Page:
• DVDs from the library that were in a condition to actually play on my computer: 2
  • CDs I’ve checked out from the local library: 11
  • Number of songs added to my iTunes library: I’ll never tell
  • Haircuts I’ve had in South Africa: 4 (this includes the first one that I gave myself)
  • Cost of the haircut I got yesterday in town: R20 (this is less than $2.50 USD!)
  • Buckets I’ve purchased: 4
  • Buckets currently on loan from my host family: 2
  • Average number of times per day the electricity goes out: 1
  • Approximate number of hours the electricity has been out in the past week: 60

Interested in some more numbers on ZA? They recently released their census info …


Posted by on 3 November 2012 in Everyday Life, Teaching


7 responses to “By the Numbers

  1. Sara

    4 November 2012 at 10:45 AM

    Great book choice! No other titles of interest at the library? Just one book?!?
    What types of snakes? And what do you do with all those mangos?
    What’s the graduation rate at your school?
    Give me a list of statistics, and I’ll give you a list of questions! I’ll have to email you….


    • erikhendel

      4 November 2012 at 12:32 PM

      I’m going to finish the book I started before I left the US before I check out any more. I’ve never been a fast reader. The first snake I saw was pretty small. The one in my outhouse was so big I didn’t wait around to figure out what type it was. By the time I came back with my host brother to kill it, it was gone. Funny you should ask about the mangos — I was just about to start cutting some up for a snack. I don’t know the grad rate for my school. I will find out soon for this year, as the grade twelve is writing their matric exams this week. I read recently that the national average is below 30%.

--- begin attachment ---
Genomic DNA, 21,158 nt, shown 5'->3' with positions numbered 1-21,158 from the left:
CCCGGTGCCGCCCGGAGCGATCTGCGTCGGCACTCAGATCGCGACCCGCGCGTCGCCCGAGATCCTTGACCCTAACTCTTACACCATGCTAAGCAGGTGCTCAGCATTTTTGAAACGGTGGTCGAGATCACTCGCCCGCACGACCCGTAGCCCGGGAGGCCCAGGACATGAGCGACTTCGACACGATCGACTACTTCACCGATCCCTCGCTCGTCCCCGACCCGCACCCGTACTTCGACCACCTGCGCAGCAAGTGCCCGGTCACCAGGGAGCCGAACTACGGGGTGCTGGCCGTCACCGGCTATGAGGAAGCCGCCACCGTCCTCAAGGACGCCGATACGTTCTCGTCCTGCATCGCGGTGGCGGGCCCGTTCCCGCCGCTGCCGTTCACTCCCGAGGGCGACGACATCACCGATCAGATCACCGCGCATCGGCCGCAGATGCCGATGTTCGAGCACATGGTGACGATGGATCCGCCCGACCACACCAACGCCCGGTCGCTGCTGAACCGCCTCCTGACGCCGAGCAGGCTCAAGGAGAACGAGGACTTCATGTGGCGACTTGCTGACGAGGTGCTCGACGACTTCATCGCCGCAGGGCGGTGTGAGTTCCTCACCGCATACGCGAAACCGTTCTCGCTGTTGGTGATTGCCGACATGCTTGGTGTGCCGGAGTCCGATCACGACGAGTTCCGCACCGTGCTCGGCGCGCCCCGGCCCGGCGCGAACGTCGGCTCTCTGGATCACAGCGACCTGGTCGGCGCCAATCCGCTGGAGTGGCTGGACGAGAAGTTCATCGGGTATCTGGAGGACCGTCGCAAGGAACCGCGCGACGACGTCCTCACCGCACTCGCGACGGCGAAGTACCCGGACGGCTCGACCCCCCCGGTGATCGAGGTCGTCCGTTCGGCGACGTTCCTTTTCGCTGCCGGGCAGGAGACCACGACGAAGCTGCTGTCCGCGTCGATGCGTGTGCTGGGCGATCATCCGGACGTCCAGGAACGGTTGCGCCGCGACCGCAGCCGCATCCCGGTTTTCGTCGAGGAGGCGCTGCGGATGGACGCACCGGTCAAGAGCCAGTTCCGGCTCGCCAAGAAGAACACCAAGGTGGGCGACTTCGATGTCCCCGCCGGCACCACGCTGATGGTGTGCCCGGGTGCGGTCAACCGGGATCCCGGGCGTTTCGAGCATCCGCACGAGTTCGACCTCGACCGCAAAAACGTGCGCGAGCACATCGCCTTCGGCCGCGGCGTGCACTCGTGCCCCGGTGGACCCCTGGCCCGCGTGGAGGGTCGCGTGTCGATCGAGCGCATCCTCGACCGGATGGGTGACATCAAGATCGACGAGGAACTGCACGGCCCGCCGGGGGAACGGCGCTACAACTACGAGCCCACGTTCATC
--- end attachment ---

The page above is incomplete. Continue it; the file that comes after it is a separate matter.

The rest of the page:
• erikhendel

      5 November 2012 at 7:45 PM

      I’ve now added a diced mango to my mostly homemade spaghetti sauce (in lieu of sugar or anything like that). I think it is a good choice to add a touch of sweetness.


  2. Kelsey

    4 November 2012 at 11:12 PM

    Fantastic. At least in Limpopo, mango season truly begins in December. Do you already have ripe ones?


    • erikhendel

      4 November 2012 at 11:27 PM

      Yep! I ate four today. There was a group of people that came to collect ripe ones today to sell in Mpumalanga. Then I watched my adult host family members take great delight in wielding large sticks to knock more out of the tree. If I wanted to, I could walk outside my door and pick a ripe one up off the ground to eat. But I don’t need to because the kids keep replenishing my supply. I need to figure out how to juice them.


  3. Naomi

    20 August 2013 at 10:30 AM

    Do you watch secretively and attentively or you route on the lizard fights?


    • Erik Hendel

      20 August 2013 at 11:09 PM

      I just hang back and watch. Or, if I was sleeping, I tend to lay there and hope that they give it up and stop making so much noise so I can go back to sleep.